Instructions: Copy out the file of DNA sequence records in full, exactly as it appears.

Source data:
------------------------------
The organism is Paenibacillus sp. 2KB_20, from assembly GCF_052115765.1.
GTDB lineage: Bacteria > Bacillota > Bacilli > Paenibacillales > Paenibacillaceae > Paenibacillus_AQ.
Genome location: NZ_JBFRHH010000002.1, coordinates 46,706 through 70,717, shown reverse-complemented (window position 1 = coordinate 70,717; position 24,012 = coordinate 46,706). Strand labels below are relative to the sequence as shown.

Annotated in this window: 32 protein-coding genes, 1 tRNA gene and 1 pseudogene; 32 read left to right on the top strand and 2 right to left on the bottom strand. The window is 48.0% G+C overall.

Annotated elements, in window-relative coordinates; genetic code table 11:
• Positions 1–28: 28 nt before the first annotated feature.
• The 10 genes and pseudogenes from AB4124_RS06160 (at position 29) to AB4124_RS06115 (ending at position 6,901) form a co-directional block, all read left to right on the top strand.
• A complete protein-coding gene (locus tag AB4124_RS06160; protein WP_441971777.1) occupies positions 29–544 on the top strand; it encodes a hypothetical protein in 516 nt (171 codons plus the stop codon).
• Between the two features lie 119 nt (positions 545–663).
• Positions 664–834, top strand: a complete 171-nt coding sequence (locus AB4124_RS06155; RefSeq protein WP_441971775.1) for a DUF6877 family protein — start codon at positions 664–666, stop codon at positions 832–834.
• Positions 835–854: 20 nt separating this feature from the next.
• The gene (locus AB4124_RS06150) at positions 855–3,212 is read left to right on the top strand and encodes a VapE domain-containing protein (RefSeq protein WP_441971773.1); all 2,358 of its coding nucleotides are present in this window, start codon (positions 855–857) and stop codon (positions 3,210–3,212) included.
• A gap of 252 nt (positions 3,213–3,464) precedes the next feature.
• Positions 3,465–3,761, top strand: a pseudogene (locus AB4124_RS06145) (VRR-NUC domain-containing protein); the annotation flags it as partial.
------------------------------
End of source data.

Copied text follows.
The organism is Paenibacillus sp. 2KB_20, from assembly GCF_052115765.1.
GTDB lineage: Bacteria > Bacillota > Bacilli > Paenibacillales > Paenibacillaceae > Paenibacillus_AQ.
Genome location: NZ_JBFRHH010000002.1, coordinates 46,706 through 70,717, shown reverse-complemented (window position 1 = coordinate 70,717; position 24,012 = coordinate 46,706). Strand labels below are relative to the sequence as shown.

Annotated in this window: 32 protein-coding genes, 1 tRNA gene and 1 pseudogene; 32 read left to right on the top strand and 2 right to left on the bottom strand. The window is 48.0% G+C overall.

Annotated elements, in window-relative coordinates; genetic code table 11:
• Positions 1–28: 28 nt before the first annotated feature.
• The 10 genes and pseudogenes from AB4124_RS06160 (at position 29) to AB4124_RS06115 (ending at position 6,901) form a co-directional block, all read left to right on the top strand.
• A complete protein-coding gene (locus tag AB4124_RS06160; protein WP_441971777.1) occupies positions 29–544 on the top strand; it encodes a hypothetical protein in 516 nt (171 codons plus the stop codon).
• Between the two features lie 119 nt (positions 545–663).
• Positions 664–834, top strand: a complete 171-nt coding sequence (locus AB4124_RS06155; RefSeq protein WP_441971775.1) for a DUF6877 family protein — start codon at positions 664–666, stop codon at positions 832–834.
• Positions 835–854: 20 nt separating this feature from the next.
• The gene (locus AB4124_RS06150) at positions 855–3,212 is read left to right on the top strand and encodes a VapE domain-containing protein (RefSeq protein WP_441971773.1); all 2,358 of its coding nucleotides are present in this window, start codon (positions 855–857) and stop codon (positions 3,210–3,212) included.
• A gap of 252 nt (positions 3,213–3,464) precedes the next feature.
• Positions 3,465–3,761, top strand: a pseudogene (locus AB4124_RS06145) (VRR-NUC domain-containing protein); the annotation flags it as partial.